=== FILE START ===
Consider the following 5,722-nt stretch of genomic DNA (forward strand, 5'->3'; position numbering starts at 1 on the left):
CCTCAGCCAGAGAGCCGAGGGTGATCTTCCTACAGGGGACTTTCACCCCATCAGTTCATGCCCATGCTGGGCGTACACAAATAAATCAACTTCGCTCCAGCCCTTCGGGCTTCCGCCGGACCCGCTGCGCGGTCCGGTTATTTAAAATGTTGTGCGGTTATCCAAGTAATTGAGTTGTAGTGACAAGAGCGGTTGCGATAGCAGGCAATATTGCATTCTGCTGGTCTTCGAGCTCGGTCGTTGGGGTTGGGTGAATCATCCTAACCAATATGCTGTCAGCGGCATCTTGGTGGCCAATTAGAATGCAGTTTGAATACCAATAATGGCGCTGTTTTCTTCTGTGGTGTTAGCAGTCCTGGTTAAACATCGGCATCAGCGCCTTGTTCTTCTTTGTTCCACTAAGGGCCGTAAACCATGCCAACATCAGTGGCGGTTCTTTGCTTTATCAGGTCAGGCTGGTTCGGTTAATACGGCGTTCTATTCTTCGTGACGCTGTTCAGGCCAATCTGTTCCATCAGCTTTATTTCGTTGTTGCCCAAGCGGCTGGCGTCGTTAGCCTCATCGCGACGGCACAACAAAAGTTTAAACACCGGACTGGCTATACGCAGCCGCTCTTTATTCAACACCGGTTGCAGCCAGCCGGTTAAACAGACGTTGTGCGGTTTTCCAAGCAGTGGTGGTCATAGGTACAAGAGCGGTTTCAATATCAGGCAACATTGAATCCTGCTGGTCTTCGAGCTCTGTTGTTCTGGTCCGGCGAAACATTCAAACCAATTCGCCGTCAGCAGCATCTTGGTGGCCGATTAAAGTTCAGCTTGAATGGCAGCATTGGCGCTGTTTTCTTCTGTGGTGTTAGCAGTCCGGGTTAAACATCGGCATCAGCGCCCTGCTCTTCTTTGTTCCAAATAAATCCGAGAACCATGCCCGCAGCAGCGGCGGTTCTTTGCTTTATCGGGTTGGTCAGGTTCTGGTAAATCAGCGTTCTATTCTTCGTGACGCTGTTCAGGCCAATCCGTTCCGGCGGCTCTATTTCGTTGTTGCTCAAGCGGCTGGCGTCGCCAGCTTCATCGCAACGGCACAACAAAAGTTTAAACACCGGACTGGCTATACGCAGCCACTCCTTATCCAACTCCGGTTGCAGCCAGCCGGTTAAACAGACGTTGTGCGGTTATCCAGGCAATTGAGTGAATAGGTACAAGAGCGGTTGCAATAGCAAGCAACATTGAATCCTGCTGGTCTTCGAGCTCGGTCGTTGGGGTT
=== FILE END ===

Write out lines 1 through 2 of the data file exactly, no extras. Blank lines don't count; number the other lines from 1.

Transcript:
Consider the following 5,722-nt stretch of genomic DNA (forward strand, 5'->3'; position numbering starts at 1 on the left):
CCTCAGCCAGAGAGCCGAGGGTGATCTTCCTACAGGGGACTTTCACCCCATCAGTTCATGCCCATGCTGGGCGTACACAAATAAATCAACTTCGCTCCAGCCCTTCGGGCTTCCGCCGGACCCGCTGCGCGGTCCGGTTATTTAAAATGTTGTGCGGTTATCCAAGTAATTGAGTTGTAGTGACAAGAGCGGTTGCGATAGCAGGCAATATTGCATTCTGCTGGTCTTCGAGCTCGGTCGTTGGGGTTGGGTGAATCATCCTAACCAATATGCTGTCAGCGGCATCTTGGTGGCCAATTAGAATGCAGTTTGAATACCAATAATGGCGCTGTTTTCTTCTGTGGTGTTAGCAGTCCTGGTTAAACATCGGCATCAGCGCCTTGTTCTTCTTTGTTCCACTAAGGGCCGTAAACCATGCCAACATCAGTGGCGGTTCTTTGCTTTATCAGGTCAGGCTGGTTCGGTTAATACGGCGTTCTATTCTTCGTGACGCTGTTCAGGCCAATCTGTTCCATCAGCTTTATTTCGTTGTTGCCCAAGCGGCTGGCGTCGTTAGCCTCATCGCGACGGCACAACAAAAGTTTAAACACCGGACTGGCTATACGCAGCCGCTCTTTATTCAACACCGGTTGCAGCCAGCCGGTTAAACAGACGTTGTGCGGTTTTCCAAGCAGTGGTGGTCATAGGTACAAGAGCGGTTTCAATATCAGGCAACATTGAATCCTGCTGGTCTTCGAGCTCTGTTGTTCTGGTCCGGCGAAACATTCAAACCAATTCGCCGTCAGCAGCATCTTGGTGGCCGATTAAAGTTCAGCTTGAATGGCAGCATTGGCGCTGTTTTCTTCTGTGGTGTTAGCAGTCCGGGTTAAACATCGGCATCAGCGCCCTGCTCTTCTTTGTTCCAAATAAATCCGAGAACCATGCCCGCAGCAGCGGCGGTTCTTTGCTTTATCGGGTTGGTCAGGTTCTGGTAAATCAGCGTTCTATTCTTCGTGACGCTGTTCAGGCCAATCCGTTCCGGCGGCTCTATTTCGTTGTTGCTCAAGCGGCTGGCGTCGCCAGCTTCATCGCAACGGCACAACAAAAGTTTAAACACCGGACTGGCTATACGCAGCCACTCCTTATCCAACTCCGGTTGCAGCCAGCCGGTTAAACAGACGTTGTGCGGTTATCCAGGCAATTGAGTGAATAGGTACAAGAGCGGTTGCAATAGCAAGCAACATTGAATCCTGCTGGTCTTCGAGCTCGGTCGTTGGGGTT